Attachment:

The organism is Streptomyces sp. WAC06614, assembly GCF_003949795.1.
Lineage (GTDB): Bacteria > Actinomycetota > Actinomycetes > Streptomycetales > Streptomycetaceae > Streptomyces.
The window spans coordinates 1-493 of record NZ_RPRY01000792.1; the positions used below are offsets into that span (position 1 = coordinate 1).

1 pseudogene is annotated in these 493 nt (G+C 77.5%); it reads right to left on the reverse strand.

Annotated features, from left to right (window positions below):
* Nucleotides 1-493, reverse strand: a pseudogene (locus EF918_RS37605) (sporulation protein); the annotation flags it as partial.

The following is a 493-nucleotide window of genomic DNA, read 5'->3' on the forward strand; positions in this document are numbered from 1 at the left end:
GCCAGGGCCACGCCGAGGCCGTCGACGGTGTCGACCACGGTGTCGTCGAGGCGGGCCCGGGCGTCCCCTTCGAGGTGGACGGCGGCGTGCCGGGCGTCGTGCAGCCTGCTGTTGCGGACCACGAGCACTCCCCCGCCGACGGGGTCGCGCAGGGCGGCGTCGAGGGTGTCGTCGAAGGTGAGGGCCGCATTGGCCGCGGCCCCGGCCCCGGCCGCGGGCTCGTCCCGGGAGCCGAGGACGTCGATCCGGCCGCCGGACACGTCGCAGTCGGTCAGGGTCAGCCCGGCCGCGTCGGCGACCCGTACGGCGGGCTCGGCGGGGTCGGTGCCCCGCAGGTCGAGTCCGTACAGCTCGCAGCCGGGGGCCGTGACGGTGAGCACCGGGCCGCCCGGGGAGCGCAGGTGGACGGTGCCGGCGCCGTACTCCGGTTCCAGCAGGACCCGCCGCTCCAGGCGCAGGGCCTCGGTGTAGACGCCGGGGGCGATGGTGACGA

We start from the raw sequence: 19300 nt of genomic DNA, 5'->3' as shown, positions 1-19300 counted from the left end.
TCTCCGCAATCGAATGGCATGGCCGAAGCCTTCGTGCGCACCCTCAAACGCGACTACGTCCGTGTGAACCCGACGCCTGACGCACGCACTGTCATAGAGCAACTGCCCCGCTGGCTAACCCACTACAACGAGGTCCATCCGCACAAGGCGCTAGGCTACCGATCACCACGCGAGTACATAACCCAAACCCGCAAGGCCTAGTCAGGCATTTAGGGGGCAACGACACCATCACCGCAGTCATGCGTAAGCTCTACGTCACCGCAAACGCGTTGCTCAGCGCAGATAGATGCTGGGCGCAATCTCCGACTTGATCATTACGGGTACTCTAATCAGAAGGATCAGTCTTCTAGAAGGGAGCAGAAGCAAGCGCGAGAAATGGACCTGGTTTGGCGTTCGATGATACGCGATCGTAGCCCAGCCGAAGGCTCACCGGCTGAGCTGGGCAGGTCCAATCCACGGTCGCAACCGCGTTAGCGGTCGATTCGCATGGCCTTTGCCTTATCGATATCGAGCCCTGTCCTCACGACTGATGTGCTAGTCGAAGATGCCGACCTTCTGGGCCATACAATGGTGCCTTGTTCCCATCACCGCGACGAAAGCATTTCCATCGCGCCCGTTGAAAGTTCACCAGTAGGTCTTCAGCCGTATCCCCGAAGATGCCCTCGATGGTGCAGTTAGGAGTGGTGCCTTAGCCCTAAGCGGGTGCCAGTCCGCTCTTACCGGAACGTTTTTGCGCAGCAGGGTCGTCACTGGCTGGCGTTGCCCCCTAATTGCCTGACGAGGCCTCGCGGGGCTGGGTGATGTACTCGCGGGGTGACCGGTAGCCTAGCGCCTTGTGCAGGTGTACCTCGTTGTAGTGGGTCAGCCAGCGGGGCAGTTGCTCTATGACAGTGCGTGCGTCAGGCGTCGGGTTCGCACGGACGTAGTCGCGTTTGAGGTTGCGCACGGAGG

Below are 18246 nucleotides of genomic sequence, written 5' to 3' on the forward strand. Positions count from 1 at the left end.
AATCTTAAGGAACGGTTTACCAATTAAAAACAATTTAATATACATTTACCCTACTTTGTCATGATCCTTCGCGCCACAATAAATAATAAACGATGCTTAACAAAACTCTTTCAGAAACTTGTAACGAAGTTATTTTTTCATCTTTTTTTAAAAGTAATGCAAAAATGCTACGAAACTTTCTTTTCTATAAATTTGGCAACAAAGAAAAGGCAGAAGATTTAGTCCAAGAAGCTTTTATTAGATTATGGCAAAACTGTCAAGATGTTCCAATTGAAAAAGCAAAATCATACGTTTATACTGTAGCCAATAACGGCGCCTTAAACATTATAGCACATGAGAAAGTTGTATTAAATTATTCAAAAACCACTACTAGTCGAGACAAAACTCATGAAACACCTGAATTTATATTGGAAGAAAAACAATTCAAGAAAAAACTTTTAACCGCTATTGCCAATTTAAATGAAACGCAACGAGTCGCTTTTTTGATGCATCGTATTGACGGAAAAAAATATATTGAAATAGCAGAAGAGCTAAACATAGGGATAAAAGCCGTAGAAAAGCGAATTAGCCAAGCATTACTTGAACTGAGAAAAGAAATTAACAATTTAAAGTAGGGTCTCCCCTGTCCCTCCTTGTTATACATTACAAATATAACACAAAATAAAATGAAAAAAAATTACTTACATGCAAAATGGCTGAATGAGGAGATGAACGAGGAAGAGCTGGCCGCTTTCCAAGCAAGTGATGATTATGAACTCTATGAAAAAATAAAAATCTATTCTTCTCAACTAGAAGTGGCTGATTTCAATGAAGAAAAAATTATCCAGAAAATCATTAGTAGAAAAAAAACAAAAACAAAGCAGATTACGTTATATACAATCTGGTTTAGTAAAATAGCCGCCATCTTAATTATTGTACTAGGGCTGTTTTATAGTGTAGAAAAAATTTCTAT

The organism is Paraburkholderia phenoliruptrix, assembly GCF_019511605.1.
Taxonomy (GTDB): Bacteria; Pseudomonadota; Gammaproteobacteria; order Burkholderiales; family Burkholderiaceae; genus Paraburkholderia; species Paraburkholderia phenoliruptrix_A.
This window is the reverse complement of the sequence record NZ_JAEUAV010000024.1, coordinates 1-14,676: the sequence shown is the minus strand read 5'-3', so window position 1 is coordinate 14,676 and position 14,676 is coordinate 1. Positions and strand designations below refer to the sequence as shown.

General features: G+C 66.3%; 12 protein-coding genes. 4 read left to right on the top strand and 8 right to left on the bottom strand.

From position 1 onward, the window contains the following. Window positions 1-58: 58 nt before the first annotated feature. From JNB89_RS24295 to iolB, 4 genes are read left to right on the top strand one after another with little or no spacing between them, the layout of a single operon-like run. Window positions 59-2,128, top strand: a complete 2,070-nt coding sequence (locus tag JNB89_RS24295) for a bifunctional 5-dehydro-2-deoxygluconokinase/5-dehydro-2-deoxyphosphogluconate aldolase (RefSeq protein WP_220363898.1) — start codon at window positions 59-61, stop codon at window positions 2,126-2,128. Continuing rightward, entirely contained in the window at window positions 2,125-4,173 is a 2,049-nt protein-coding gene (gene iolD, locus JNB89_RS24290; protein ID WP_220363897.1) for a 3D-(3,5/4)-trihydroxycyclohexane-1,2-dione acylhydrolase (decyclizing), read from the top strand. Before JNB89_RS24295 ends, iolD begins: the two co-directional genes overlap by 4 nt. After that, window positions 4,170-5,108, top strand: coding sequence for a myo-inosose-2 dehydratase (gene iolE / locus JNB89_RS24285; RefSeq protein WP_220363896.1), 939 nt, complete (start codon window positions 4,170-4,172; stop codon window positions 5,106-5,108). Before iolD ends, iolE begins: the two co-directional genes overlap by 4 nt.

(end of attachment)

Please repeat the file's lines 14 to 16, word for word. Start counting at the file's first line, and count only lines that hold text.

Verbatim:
Taxonomy (GTDB): Bacteria; Pseudomonadota; Gammaproteobacteria; order Burkholderiales; family Burkholderiaceae; genus Paraburkholderia; species Paraburkholderia phenoliruptrix_A.
This window is the reverse complement of the sequence record NZ_JAEUAV010000024.1, coordinates 1-14,676: the sequence shown is the minus strand read 5'-3', so window position 1 is coordinate 14,676 and position 14,676 is coordinate 1. Positions and strand designations below refer to the sequence as shown.

General features: G+C 66.3%; 12 protein-coding genes. 4 read left to right on the top strand and 8 right to left on the bottom strand.